overcoming small paranoias (issue 3)
This is The Ordinary, my attempt to notice the unexpected joy, value, and rigor of ordinary things. New subscribers, welcome!
What you can expect from me (almost) every Friday morning:
A very ordinary quote
A roundup of very ordinary reads
A brief and very ordinary note
A very ordinary visual
An Ordinary Quote:
(On the paradox of desire) “A man can hope for satisfaction and fulfillment only in what he does not yet possess; he cannot find pleasure in something of which he has already had too much.”
Modern Man in Search of a Soul, Carl Jung
Some Ordinary Reads:
“Simple Made Easy” (talk - transcript here): Rich Hickey’s classic talk on what we mean when we talk about “simple”. There’s a fair amount of technical jargon in there but you’ll be fine. Rough paraphrase: “Simplicity is a choice. We have a culture of complexity. Avoid tools that generate complex outputs. Simple != easy. Look for complexity and avoid it.”
“Treating the Prodrome” (essay): On mental health and making sense of a complex, uncertain world: “If a friend stepped on my foot, I would think nothing of it. If she did it twice, I might be a little concerned. If she did it fifty times, I would have to reevaluate my belief that she was my friend. Each piece of evidence chips away at my comfortable normal belief that people don’t deliberately step on my feet – and eventually, I shift.”
“The Biology of Desire” (book): Neuroscientist (and former addict) Marc Lewis claims that addiction is a process of learning that the body does in response to changes in an environment. It results from “the motivated repetition of the same thoughts and behaviors until they become habitual.” Addiction stems from how we desire things.
An Ordinary Note:
My day is a sequence of screens to look at and interact with: phone, laptop, train schedule, clock, television. In screen land, there’s a right and wrong way to act. String together the right incantations and the screen does exactly what you want it to do. One wrong move and you’re toast.
Everything a screen, a mirror. My reflection off storefront windows, off parked cars, off street lamps, off Instagram stories. Are you a mirror, too? How do I interface with you? Primp and script. It’s become a reflex, I barely notice that I’m doing it until I’ve already done it.
Am I doing this right? How do I look? I look awful, don’t I? I’m a mess, and everyone else sees it. I can’t find my place. What am I supposed to do? I can’t find my place. Where am I supposed to be? What do you all want from me?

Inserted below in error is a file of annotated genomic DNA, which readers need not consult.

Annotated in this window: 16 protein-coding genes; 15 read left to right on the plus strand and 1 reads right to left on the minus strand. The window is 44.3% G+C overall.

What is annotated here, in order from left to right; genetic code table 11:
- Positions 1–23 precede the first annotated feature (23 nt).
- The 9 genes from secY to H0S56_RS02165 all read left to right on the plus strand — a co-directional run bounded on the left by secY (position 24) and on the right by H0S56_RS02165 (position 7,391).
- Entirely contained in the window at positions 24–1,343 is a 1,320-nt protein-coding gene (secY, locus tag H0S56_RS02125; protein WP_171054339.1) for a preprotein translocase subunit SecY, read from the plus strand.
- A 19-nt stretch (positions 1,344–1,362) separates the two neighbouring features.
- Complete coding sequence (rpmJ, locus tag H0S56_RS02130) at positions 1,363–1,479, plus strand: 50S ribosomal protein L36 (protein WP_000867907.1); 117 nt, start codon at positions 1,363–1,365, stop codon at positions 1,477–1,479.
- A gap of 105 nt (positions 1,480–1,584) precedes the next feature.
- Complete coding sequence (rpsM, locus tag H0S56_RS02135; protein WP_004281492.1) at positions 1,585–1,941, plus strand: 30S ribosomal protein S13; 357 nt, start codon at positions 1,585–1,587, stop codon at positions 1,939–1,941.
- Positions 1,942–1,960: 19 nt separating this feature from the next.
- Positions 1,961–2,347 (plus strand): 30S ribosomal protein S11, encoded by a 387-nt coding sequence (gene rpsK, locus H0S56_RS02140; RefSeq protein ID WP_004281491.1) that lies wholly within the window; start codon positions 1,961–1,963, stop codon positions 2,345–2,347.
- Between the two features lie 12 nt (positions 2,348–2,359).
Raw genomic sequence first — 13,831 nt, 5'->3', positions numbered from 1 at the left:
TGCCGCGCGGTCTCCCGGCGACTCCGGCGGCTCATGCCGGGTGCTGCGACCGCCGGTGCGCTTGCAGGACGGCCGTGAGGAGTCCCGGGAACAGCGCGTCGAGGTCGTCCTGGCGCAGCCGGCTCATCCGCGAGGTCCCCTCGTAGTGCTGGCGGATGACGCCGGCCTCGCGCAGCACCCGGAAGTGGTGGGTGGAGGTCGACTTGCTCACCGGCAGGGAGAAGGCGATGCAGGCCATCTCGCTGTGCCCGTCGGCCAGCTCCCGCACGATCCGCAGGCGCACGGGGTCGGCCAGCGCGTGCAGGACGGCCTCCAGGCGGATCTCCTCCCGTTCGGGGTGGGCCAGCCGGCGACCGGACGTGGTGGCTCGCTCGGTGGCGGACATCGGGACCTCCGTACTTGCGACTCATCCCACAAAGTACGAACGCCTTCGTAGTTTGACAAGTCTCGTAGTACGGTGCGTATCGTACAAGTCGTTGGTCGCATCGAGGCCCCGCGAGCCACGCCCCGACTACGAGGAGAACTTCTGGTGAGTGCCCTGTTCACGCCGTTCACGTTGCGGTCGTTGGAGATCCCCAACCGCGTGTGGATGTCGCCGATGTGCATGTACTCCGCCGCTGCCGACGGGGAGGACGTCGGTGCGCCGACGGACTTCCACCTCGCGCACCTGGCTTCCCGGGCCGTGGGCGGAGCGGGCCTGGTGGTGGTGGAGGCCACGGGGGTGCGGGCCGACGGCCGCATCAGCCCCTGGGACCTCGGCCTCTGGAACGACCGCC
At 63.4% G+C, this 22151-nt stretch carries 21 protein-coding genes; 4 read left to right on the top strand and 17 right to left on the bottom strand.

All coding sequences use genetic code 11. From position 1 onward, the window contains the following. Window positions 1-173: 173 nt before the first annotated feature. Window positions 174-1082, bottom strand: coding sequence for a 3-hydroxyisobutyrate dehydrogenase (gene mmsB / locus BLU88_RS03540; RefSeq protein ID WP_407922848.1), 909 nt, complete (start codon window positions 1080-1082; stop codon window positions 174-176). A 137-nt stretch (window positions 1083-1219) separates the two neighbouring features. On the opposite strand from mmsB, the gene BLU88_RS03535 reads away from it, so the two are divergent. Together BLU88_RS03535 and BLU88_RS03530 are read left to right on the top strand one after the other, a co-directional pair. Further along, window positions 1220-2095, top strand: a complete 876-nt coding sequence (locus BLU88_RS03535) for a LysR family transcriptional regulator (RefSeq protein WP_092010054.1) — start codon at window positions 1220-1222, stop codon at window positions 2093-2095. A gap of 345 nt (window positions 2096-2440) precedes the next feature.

Small paranoias emerge— shh, what was that? Your ass too big, your silhouette unshapely, your posture slouched, your work too raw, your gaze held a bit too long, your laugh too forced, your “life plan” in disarray, your spontaneity, your insanity, too distinct, too unique, your desire to open your heart too bizarre, too strange, too overwhelming.
The small paranoias build up and up. I fight against them by noticing the atmosphere.
The atmosphere tells us about our place. No need to find a place, only to notice it. Painter Paul Klee called it the “medial” space. It is the in-between, in between you and the world. It is very spacious and very improvised.
The plant by the window, the percolator whistling on the stovetop, they aren’t alone, because when I see them, I am with them in the scene. There is no agenda, it’s just them being them and me being me, together. I don’t really need to do anything but notice myself and them.
This is hard to explain because it is so ordinary. Lately, scientists have been calling it the “state of flow”, but I think there’s more to it than a momentary mystical tingle. Wassily Kandinsky tried to put it to words when he wrote: “I feel deeply being a part of the environment, I feel it and it gives me confidence in myself without effort.”
You can experience this for yourself.
Which objects, which people, which activities and circumstances take you to that in-between medial space? Where you feel like you have so much more room to exist?
An Ordinary Visual:
A lot of what I’m writing you’ll find more precise descriptions of in the works of Hara, Morrison, and Fukasawa. Here’s a grab from Fukasawa’s “Design is the Integrity of Things”: